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Monday, October 3, 2016

The Big One That Got Away

     It's happened to all of us. We've had an opponent who's rated hundreds of points ahead of us, perhaps even one who had a title, on the ropes, then failed to land the knockout punch and they got away. It's a sickening feeling. One can sympathize with Tan in this game. He handily outplayed former World Champion Vasily Smyslov then ended up losing. 
     In his book The Inner Game of Chess GM Andy Soltis commented than Tan made errors in calculation that resulted in three missed wins. Looking at the game with a modern engine I am not so sure that 1) finding the forced wins over the board would have been all that easy and 2) Tan was getting into time pressure and likely didn't have time to do a lot of deep searching. Instead he chose moves that were easier to calculate, but they were not as forcing and as a result, he drifted into equality then lost on time. The point is, Tan's play wasn't a blunder-filled blown win that some seem to think it was.  For whatever reason, he played a series of second best moves that resulted in a drawn position before losing on time.  It also shows just how hard GMs, especially world champions, are to beat.  They don't just roll over and die. 
Lian-Ann Tan
     Lian-Ann Tan was born September 8, 1947 in Singapore. As a nine-year old he was considered a prodigy after he learned the game by watching his two older brothers play. At 10 he impressed former local champion and medical professor Lim Kok Ann enough that the latter took Tan under his wing to coach him. 
     By age 11, he was beating his brothers which often lead to literal fights with the loser literally throwing the chess set. But the Tan brothers, Lian-Ann, Lian Quee and Lian Seng were good enough that they kept the Singapore Chess Championship in the family for seven consecutive years from 1961 to 1967 and in school the chess team included Lian-Ann's brother Lian Seng and the team was unbeatable.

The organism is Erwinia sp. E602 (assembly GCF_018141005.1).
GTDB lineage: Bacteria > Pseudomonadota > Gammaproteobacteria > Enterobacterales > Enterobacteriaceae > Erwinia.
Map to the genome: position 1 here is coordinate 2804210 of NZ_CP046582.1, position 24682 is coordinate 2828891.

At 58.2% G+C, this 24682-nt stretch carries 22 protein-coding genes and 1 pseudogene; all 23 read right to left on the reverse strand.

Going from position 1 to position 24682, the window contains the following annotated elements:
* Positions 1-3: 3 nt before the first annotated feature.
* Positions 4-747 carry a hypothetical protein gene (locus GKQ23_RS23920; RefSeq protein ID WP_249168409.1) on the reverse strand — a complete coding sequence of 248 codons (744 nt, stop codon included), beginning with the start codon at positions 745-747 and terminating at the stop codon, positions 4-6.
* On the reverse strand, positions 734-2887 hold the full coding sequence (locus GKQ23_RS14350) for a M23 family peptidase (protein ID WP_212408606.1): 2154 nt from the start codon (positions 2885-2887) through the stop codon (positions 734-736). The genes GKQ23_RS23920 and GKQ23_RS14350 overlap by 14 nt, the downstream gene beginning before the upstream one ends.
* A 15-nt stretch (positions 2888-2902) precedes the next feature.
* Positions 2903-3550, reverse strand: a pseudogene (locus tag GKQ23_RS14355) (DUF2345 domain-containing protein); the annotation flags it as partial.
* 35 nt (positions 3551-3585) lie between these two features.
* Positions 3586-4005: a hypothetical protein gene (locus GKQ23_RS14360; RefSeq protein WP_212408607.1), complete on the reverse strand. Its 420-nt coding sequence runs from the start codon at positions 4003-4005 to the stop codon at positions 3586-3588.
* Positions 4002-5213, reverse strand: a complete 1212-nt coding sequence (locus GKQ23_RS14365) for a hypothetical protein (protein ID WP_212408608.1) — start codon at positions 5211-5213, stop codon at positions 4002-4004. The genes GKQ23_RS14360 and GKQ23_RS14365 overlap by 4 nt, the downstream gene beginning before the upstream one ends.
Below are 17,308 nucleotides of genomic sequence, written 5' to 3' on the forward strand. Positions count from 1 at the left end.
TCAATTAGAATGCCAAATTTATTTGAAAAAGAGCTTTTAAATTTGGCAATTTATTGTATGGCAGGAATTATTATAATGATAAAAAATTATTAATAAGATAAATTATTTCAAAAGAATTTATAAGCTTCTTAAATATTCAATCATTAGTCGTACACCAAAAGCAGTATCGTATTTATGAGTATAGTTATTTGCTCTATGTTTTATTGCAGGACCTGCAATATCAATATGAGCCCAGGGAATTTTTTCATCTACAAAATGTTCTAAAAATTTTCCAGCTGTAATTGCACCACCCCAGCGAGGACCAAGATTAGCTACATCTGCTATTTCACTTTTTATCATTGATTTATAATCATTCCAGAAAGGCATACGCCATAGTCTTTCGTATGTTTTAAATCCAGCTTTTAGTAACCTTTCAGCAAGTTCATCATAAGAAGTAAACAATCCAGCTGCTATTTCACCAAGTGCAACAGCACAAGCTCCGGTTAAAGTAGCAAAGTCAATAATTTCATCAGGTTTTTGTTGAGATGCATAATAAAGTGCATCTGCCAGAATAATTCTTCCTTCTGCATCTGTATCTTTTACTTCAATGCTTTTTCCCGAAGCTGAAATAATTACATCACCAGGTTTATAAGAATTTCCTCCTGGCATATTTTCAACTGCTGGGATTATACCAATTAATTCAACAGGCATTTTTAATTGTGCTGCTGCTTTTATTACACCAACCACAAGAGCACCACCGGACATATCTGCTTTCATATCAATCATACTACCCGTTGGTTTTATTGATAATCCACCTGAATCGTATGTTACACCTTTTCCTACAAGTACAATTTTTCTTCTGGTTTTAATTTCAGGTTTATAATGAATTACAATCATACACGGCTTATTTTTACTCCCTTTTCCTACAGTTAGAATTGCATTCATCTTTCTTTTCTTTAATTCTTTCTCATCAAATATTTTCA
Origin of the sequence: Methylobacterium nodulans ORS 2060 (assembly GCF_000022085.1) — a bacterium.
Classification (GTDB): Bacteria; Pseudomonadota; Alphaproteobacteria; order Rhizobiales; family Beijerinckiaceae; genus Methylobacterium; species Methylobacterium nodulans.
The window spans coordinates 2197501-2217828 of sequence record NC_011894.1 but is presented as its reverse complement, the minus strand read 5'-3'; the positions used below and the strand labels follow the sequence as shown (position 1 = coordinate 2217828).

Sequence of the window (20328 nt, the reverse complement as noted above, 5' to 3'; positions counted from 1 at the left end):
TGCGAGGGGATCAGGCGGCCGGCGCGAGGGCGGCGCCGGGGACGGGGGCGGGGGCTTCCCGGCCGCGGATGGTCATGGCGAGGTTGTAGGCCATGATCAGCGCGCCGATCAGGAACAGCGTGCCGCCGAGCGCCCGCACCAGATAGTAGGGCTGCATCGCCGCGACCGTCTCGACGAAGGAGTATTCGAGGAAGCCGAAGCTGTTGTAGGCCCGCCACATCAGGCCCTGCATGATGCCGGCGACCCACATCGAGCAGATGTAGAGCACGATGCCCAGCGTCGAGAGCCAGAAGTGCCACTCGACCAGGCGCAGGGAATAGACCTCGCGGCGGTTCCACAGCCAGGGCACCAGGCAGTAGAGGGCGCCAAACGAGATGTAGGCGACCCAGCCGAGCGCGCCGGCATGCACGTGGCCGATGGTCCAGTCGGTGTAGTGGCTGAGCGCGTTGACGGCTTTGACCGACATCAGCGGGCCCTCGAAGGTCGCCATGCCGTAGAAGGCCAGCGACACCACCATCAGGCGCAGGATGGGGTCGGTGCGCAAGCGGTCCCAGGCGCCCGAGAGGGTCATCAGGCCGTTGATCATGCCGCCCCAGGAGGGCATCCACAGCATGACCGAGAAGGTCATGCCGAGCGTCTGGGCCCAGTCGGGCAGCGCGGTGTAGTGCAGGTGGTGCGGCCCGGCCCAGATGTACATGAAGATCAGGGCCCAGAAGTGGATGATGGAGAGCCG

Lian-Ann Tan went on to study accountancy at the University of Singapore. He gave up competitive chess and became a "social player" in 1992, saying he came to the realization that he "wasn't good any more." Tan stated that was when computers were coming in to the picture and people were starting to learn from them, but he didn't have time to study because he was too busy with his business. 
     In his competitive days, he was awarded the IM title in 1973 after qualifying for the Interzonal at Petropolis where he finished tied for last in places 16-18. Prior to that he had played in the Australian Championship at Perth 1962/63, the World Junior Championships at Vrnjačka Banja 1963 (won by Florin Gheorghiu) and Barcelona 1965 (Robert Huebner won). 
     He won the championship of Singapore six times and shared first at Hong Kong, the East Asian Zonal in 1972. At the Zonal tournament in Melbourne 1975 he finished second behind Eugenio Torre, but only tied for 18-20th at Manila in 1976. 
     Tan also represented Singapore four times in Chess Olympiads in 1968, 1970 and 1972 (all at first board) and in 1992 at third board.

1 comment:

  1. Nice article. So close, yet so far away